I have often said in my own life that I don’t need to worry about trusting or not trusting anyone else, as long as I feel like I can trust my own response to whatever another person does. The burden is on me to respond in a way that matches the kind of person I want to be. Michelle Obama’s famous injunction “When they go low, we go high” is a mantra for choosing a positive response.

Our input shapes our output. I deactivated my Facebook account in the week before the midterm elections because I could tell that the constant barrage of negative posts on all sides were eroding my naturally positive demeanor and spilling over into my offline life. I became more irritable in traffic and at work. Within ten days of my social media fast, my iPhone told me I had decreased my screen time by 38 percent. I noticed I was more patient and better able to let others do their own thing without feeling the urgent need to swoop in and let them know how wrong they were.

Nomadic photographer Anne McKinnell tells us that she found it easier to see the negative things around her in her early career, but she felt that changing when she made the decision to photograph beautiful subjects like nature and wildlife. She reminds herself with each shot to look specifically for the good, and in doing so, she writes that she has begun to notice the beautiful in the rest of the world around her. She was happier, and it became a positive feedback loop of optimism and adventure.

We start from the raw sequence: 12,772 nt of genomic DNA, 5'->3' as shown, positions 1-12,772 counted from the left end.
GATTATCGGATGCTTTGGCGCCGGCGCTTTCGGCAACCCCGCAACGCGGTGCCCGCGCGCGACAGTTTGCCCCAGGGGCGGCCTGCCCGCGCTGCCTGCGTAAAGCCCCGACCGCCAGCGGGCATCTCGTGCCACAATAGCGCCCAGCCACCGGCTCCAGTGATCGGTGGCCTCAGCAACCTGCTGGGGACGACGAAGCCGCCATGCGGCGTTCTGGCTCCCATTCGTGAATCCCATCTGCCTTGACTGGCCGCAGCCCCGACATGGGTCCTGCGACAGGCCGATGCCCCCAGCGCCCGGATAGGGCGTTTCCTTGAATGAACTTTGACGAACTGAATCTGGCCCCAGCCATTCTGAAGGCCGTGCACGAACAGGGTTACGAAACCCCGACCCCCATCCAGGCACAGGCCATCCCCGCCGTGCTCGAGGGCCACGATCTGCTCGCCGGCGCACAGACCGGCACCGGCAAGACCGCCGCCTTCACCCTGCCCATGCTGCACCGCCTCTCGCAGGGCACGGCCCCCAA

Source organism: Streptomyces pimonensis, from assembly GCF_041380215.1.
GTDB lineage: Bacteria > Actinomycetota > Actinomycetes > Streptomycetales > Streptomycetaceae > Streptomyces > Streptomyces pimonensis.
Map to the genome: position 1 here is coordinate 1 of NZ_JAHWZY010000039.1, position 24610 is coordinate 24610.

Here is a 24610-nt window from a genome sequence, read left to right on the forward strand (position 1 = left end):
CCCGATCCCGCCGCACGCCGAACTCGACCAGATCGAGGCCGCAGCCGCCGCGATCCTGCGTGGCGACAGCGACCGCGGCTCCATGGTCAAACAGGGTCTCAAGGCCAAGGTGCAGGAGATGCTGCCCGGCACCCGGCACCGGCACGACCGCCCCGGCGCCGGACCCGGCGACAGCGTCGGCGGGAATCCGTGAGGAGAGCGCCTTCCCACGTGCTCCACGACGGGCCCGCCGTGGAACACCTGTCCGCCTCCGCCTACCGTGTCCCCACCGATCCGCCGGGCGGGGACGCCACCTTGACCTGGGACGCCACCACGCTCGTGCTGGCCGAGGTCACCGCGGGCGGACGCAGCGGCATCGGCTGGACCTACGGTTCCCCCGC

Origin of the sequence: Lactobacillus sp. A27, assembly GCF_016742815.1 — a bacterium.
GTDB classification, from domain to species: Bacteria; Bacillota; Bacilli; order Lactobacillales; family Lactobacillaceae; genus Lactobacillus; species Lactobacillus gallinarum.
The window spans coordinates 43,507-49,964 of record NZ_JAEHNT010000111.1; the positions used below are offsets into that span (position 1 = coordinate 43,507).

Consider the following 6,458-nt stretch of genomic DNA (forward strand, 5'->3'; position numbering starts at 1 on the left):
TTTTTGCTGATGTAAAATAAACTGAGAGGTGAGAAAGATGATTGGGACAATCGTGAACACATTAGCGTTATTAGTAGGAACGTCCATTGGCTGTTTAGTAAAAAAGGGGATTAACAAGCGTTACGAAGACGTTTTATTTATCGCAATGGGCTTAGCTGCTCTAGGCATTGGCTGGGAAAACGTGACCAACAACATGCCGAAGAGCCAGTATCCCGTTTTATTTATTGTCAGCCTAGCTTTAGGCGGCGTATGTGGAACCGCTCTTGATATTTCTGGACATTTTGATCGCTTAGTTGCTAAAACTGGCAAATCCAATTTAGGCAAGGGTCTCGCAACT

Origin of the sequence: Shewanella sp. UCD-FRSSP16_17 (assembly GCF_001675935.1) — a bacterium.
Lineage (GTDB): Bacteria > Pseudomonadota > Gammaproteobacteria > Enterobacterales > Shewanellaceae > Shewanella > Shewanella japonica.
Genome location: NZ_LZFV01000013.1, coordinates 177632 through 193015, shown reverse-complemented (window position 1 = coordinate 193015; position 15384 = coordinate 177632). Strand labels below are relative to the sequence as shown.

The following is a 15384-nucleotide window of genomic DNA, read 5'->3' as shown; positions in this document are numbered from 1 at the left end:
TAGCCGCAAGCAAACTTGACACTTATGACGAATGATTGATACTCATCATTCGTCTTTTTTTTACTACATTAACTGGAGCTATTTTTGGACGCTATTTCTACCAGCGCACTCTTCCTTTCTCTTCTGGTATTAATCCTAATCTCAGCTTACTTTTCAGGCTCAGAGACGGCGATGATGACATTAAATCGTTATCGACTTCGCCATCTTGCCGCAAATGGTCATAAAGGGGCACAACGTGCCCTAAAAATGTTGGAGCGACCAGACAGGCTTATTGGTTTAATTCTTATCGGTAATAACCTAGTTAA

So I find wandering back toward the sunny fields of my buoyant youth. Along with the usual daily news, I seek out writers who tell me about the heroic, the selfless, the brilliant and the generous. Bill and Melinda Gates are bringing together talent and innovation from around the world to revolutionize sanitation in places where people still sicken and die from human waste born illnesses. Americans will see a record-breaking number of women in the incoming Congress in January, as well as the first indigenous and Muslim women. I continue to be aware of the serious challenges facing us, but controlling what enters the little computer of my mind has improved my ability to confront them with confidence and courage.